On the other hand, the "pro-choice" people are, in contrast, predominantly "existentialists" in their thinking, at least in one sense of the term. Unless something is manifestly existing or functioning according to the specific characteristics of its species, they are inclined to classify it as something quite a bit less than the object, or in the case of human beings, the subject, in mind. Thus when it comes to oak trees, they would certainly insist that they must have trunks and branches, and perhaps produce acorns themselves, before whatever is growing there can be classified as a "tree". And while they may admit that acorns, when left unmolested eventually become oaks, they are hard-put to explain how it is or when it precisely is that the transition takes place that distinguishes the acorn become seedling, become sapling, become tree.
Yet another way of understanding this conflict is to look at it from the viewpoint of the history of western philosophy and its influence on our religious and ethical thought. Two philosophical approaches in particular have been combined in Western civilization in various ways to form our attitudes regarding abortion today.
One of these -- perhaps the most obvious influence when one looks at the literature and rhetoric of the pro-life movement -- has been the platonic view of the "soul" as an immortal, immaterial "substance", a kind of spiritual "double" of the self that is destined to continue to live on after death simply because it is what it is, and which is something that can exist independently of the body and thus is destined (according to the prevalent Christian version of this understanding) to an eternity in either heaven or hell -- or in the case of unbaptized babies, to a kind of "limbo" in between. There seems to be little awareness among Christians that such a belief in its original form also included a belief in the pre-existence of the soul which was to be reincarnated in a whole succession of lives, not unlike the belief the transmigration of souls still widely held in Asia today.
But even aside from reincarnational beliefs, a similar idea that the soul in some sense gives rise to the development of the body (the "preformation" theory) seems to have been held by Hippocrates, the ancient Greek physician whose ethical prohibitions against physicians doing any harm to their patients included a prohibition against administering abortificants. Thus the oath that bears his name was endorsed by early Christianity and became the basis of the traditional ethical code of Western medicine.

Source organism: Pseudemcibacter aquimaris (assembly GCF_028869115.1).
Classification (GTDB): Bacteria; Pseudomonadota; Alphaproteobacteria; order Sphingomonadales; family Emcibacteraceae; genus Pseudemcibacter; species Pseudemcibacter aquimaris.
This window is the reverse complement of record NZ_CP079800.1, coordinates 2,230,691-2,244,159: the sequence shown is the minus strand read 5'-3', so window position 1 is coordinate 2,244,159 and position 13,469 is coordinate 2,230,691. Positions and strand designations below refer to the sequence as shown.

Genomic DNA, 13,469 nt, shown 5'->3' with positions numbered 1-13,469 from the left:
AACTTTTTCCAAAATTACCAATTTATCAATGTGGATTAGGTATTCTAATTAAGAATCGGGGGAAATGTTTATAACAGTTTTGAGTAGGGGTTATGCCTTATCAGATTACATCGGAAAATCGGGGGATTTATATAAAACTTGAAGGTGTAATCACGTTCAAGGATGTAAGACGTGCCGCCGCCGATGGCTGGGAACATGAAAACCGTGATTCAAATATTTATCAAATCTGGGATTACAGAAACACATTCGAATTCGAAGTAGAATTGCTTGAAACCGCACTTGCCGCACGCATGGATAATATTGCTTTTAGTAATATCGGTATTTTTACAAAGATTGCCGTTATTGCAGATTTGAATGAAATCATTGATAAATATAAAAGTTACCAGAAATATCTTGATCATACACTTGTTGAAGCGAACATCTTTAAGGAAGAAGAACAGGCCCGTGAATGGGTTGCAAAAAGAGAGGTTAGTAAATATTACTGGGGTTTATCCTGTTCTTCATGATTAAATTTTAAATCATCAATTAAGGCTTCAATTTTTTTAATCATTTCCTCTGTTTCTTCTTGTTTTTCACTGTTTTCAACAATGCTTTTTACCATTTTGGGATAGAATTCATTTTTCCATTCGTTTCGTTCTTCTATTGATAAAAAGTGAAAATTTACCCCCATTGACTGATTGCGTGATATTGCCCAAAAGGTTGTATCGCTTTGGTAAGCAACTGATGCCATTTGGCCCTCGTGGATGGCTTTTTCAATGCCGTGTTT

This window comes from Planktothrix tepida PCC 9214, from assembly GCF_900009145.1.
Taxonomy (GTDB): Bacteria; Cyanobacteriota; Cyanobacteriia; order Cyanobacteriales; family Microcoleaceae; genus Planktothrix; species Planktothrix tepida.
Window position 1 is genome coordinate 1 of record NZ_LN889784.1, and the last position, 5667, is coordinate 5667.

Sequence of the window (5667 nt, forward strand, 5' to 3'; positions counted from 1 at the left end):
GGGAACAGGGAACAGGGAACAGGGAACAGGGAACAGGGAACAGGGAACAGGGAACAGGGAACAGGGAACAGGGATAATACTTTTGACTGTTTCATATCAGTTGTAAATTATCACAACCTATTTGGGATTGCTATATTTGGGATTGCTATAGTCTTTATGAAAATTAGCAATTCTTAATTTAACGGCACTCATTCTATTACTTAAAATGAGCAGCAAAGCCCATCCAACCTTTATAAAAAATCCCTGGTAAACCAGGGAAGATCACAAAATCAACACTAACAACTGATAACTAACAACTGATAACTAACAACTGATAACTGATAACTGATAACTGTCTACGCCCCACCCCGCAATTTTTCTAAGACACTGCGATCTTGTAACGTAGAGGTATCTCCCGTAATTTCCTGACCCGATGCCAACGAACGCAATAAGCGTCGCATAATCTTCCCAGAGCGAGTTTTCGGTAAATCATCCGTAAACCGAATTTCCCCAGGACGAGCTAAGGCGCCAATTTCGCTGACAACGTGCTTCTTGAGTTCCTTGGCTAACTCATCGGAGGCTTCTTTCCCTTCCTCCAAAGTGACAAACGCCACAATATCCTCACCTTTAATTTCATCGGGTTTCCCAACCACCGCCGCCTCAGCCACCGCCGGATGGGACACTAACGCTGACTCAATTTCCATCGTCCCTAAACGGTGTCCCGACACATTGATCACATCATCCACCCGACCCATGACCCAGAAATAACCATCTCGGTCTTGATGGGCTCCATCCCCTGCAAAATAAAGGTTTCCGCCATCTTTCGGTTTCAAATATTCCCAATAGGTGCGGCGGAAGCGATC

The other major influence on our Western ideas on the subject was that of Aristotle, who while he also spoke of the "soul", seems to have had quite different ideas about it than Plato or his mentor Socrates. For Aristotle, the soul was not a kind of spiritual "substance" but rather an abstract principle or "form" that gives shape (i.e. "informs") the prime matter or stuff out of which something is made. From this point of view, all living beings were once thought to possess "souls" -- though few of them were necessarily thought to be immortal. Thus plants had plant souls and animals possessed animal souls, each of which gave each organism its species characteristics, while its numerical individuality came from the particular hunk of matter which was so informed or as the medieval scholastics said, in the case of humans, "ensouled".
What is most interesting about this Aristotelian understanding, particularly from a modern biological point of view, is that each stage in an organism's development was seen as preparatory to and necessary for the succeeding stage. Thus the first stage of gestation was described as being "vegetative" and could not pass on to becoming "animate" until nature worked through the stage of purely vegetative growth. So too, in the case of human pregnancy, a truly human being, or at least distinctively human fetus, could not be present until the "animate" level of development had been accomplished, which, back then, was thought to take somewhere between 40 to 80 days. Until this middle stage of development was complete, there was, in the opinion of such theologians as Thomas Aquinas, not a enough developed biological infrastructure to support the presence of a distinctively human level soul.
Certainly, the science of human embryology, as well as biology in general, has advanced a great deal from the time of Aristotle (4th. century BC) but one cannot but be surprised by the continuing relevance and influence of his views (as in the Roe versus Wade decision of the US supreme Court and the continued furor especially about "late term abortions"). The reasons are obvious. It certainly seems to represent a fundamentally more "scientific" approach -- in the sense of being empirical, i.e., beginning with observation of nature rather than with philosophical presuppositions. It is also, surprisingly (but really no great surprise if one goes back some into the history of Western philosophy) an approach that greatly influenced the views of Christian theology for a long time. It is not that medieval Christians had a lax view of the seriousness of abortion. In fact, all forms of deliberate interference with the natural processes of reproduction (including all forms of contraception) were thought of as serious "sins". But they did not naively think of all abortions, as morally serious as they might be, as equal to murder or infanticide. Robert T. Francoeur, a Catholic biologist and embryologist, drawing on more extensive studies, has summed up the situation in an article published by C.C. Harris and F. Snowden in the volume Bioethical Frontiers in Perinatal Intensive Care (pp. 19-37).